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Discussion Starter #1
i know there are a lot of variables. but is there some kind of rule of thumb that states about how much a furnace should run ? example, say the house is properly insulated and the hvac is properly installed and operating. the furnace should run about 15mins every hour.
 

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Run time is more dependant on temperature, insulation, outdoor climate, windows....etc. Every home I've ever been in has a different situation. The only way to even get close to structured run times is to oversize the equipment. Unfortunately that creates more problems than it solves.:yes:
 

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Plus your thermostat may have a CPH setting, and the stat will vary its run time by that setting also.

At 65 outdoor temp, the furnace shouldn't need to run. At design outdoor temp the furnace should basically be running 24/7. Convert your outdoor temps to % of load, and that is the % of time a properly sized furnace should have to run.

EG: -10 outdoor design, 65 no heat needed. Thats 75 degrees difference. 100/75=1.33, so if the outdoor temp is 30. 30*1.33=40. At 30 degrees outdoor temp the furnace should be running 40 percent of the time. Or on a thermostat with a CPH setting of 3, 8 minutes on 12 minutes off, repeated.

Thats an approximation, as 30 degrees during the night ill take more heat then 30 degrees during the day when your home is receiving solar gain.
 

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i know there are a lot of variables. but is there some kind of rule of thumb that states about how much a furnace should run
Your first sentence says it....a lot of variables. You could hook up an hour meter to the gas valve which is what I did. Anytime the gas valve is open...receiving voltage...the hour meter advances.

I use the hour meter to gauge run time and when to change the filter which for me is about every 125 hours.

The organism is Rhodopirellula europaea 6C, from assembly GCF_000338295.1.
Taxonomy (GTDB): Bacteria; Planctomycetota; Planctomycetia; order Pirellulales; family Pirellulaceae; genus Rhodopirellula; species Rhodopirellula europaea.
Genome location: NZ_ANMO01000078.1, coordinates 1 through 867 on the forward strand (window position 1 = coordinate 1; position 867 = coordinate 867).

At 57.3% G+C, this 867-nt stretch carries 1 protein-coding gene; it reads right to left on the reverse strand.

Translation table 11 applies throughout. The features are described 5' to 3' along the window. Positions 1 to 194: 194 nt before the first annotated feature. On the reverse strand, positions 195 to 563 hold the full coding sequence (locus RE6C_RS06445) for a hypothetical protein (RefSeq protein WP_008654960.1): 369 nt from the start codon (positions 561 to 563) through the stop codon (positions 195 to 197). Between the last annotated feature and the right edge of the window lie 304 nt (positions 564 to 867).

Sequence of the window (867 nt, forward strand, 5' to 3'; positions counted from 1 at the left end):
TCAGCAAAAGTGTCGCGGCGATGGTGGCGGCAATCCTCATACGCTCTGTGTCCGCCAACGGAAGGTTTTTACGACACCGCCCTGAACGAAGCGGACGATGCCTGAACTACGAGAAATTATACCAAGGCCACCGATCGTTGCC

A few photos below.

The bottom photo shows the gas valve with the hour meter wired in. I just used single to double disconnects.
As a note...the middle photo in the left column appears to show the greenfield passing thru the 4" square box. It does not...it passes behind it. The only think in the 4" box is the hour meter and its wires.
 

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I've been interested in this only because I'm datalogging our thermostat in mysql and have the numbers to mess around with. I'm trying to come up with a baseline number so I can compare before/after changes like attic insulation, new windows, etc that we plan on doing but in the end, there are just too many variables.

Sunlight hours, wind, whether we're home or out or in/out a lot, etc. We've had a few days lately where we've had over 6 hours runtime in a day, so that's 15 minutes out of each hour, but one hour solid has been getting the house back up to temperature in the morning from setback.

In the end, I just accept it for what it is, and make longterm decisions on how to improve things.
 

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Discussion Starter #7
thanx for the replies.

the reason i am asking, is that i think my furnace is running too much. its on 20mins and off about 35. this is at 30deg outside temp on a non windy day.
my gas bill was $110 for nov, and the furnace is not old. i asked a coworker, and his was $65, and he has 3 more people in the house. but i do know that his newer house is much better built and insulated than mine currently is. and it is not even really cold out yet. btw, we like it at 72 in here and do not touch the stat.
 

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Fix'n it...does the local utility offer energy audits free of charge? May be worth your while to look into that.
 

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Discussion Starter #14
i put a known good/accurate thermometer on a stick hanging out in open air. i am dealing with a 4 deg temp swing. 70 on, 74 off. i think i need more attic insulation and more air sealing.
 

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Fix'n it:

I'm with you on this thread, I just had a high efficiency unit installed (95%) and it seems as if runs more than my old unit (78%). My home was built in the early 90s.

I've been watching the gas meter every few days and comparing my bills with last year, and I am using about the same amount of gas. Any one here able to tell me if this is to be expected?
 
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